Emmalea Ernest, Scientist – Vegetable & Fruit Crops; firstname.lastname@example.org
Frost occurred in many locations over the last week and pole lima bean season is wrapping up. With that in mind I wanted to share some thoughts about seed saving and storage, as well as end of season clean-up.
It can be challenging and expensive to obtain seed or transplants of desirable pole lima types, prompting many growers save their own seed. Lima beans are generally self-pollinated but can be cross pollinated by insects. If you are growing more than one type of lima bean or there are other lima beans growing nearby there is a possibility of outcrossing. Plants grown from seed of cross-pollinated flowers will not be true to type. If you notice atypical limas in your planting, do not collect seed from those plants or from adjacent plants if you want to maintain the characteristics of your original variety.
Save seed from pods that are visually free of disease (Fig. 1), and shell beans from the pods as soon you harvest them. I do not recommend allowing saved seed to remain in the pods to dry. Drying seed in the pod allows additional opportunity for the seed to become infected by fungi that can reduce germination or introduce disease into the following year’s planting. Also avoid seeds that have been damaged by insect feeding; stink bug feeding injury is a frequent problem (Fig. 2). Seed can be saved from pods that have not fully dried down as long as the seeds are physiologically mature (Fig. 3). Such seeds will need additional opportunity to dry before storage. Place seeds in a single layer on newspaper or paper towels until dry. Dry seed can be stored in an airtight container in the refrigerator.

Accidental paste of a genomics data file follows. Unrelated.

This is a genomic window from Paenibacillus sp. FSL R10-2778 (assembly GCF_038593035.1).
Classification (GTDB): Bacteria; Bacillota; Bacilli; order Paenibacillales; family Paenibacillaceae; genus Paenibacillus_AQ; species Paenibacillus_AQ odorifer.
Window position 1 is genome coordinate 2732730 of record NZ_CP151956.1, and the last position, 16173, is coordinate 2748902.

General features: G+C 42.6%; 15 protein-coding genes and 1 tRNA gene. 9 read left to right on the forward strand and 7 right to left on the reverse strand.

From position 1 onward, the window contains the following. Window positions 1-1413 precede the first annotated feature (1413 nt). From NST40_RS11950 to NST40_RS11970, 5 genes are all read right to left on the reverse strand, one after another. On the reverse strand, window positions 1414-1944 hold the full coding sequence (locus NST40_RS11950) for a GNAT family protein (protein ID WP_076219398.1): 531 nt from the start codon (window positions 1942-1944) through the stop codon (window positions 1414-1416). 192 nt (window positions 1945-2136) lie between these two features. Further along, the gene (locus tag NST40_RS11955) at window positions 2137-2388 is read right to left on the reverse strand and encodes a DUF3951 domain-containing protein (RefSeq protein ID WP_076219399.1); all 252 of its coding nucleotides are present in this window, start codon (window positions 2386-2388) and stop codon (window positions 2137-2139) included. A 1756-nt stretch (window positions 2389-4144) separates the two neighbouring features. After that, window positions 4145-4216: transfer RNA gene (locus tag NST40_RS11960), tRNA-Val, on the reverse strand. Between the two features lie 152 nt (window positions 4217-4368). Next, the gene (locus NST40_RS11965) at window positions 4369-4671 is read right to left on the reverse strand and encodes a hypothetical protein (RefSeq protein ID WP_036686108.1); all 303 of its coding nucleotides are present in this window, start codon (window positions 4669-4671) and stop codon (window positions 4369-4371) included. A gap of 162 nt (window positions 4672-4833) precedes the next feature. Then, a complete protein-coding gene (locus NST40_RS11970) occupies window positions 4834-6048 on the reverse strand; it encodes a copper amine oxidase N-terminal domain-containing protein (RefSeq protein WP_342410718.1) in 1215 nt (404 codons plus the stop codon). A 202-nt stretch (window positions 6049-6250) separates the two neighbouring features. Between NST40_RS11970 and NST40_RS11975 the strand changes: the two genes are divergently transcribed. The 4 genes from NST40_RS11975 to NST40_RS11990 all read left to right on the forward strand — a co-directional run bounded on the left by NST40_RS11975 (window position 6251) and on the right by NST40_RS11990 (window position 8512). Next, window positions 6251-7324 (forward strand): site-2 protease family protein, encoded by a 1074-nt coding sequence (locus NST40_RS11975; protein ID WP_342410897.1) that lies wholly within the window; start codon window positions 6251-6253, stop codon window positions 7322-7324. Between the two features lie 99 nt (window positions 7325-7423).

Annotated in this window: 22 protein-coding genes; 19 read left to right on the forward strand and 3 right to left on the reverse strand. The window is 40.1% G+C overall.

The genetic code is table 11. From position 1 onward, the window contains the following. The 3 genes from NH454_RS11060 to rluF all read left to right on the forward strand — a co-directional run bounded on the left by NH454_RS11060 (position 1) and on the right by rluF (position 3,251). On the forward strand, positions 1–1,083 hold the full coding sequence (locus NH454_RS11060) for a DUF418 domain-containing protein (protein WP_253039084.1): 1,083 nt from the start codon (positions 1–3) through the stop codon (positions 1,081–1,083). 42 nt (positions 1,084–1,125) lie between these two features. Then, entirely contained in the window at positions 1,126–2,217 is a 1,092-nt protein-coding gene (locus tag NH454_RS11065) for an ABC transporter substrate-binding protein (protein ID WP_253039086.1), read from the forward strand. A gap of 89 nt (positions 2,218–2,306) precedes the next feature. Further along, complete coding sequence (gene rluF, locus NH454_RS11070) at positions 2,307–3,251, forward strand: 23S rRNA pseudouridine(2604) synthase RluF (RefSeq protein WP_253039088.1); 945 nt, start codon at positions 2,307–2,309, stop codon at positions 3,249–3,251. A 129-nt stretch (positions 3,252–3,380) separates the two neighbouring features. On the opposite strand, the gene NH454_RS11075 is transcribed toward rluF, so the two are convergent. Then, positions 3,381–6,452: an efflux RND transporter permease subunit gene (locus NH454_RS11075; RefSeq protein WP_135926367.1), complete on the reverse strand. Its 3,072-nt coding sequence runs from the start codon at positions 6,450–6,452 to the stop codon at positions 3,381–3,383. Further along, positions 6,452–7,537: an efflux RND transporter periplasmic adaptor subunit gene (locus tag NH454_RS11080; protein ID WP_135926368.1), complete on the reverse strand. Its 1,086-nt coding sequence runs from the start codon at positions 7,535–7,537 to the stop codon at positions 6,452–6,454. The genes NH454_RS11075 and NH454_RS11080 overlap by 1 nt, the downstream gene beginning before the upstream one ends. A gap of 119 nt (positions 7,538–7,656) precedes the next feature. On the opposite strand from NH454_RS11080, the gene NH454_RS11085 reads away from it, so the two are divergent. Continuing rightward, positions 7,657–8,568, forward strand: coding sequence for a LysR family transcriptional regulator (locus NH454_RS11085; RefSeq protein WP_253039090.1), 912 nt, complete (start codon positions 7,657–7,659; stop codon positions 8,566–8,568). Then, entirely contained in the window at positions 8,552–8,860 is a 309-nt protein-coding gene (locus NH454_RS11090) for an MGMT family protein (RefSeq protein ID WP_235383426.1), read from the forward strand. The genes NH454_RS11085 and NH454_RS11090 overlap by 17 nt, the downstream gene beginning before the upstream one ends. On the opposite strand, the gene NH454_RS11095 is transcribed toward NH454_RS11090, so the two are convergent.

End of Season Clean-Up
Vines should be removed from the trellis at the end of the season and disposed of away from the production area. Sanitation is important in pole limas since they are often planted in the same location for many years. Fungal diseases can overwinter on leaves and vines, causing early infection in the next year’s crop.
It is also a good idea to dig up a few plants to check roots for signs of galling from root knot nematode. This is especially true if you know you have areas with poor plant vigor and yield. If you notice galling symptoms, consider moving your production area or other recommended RKN management practices.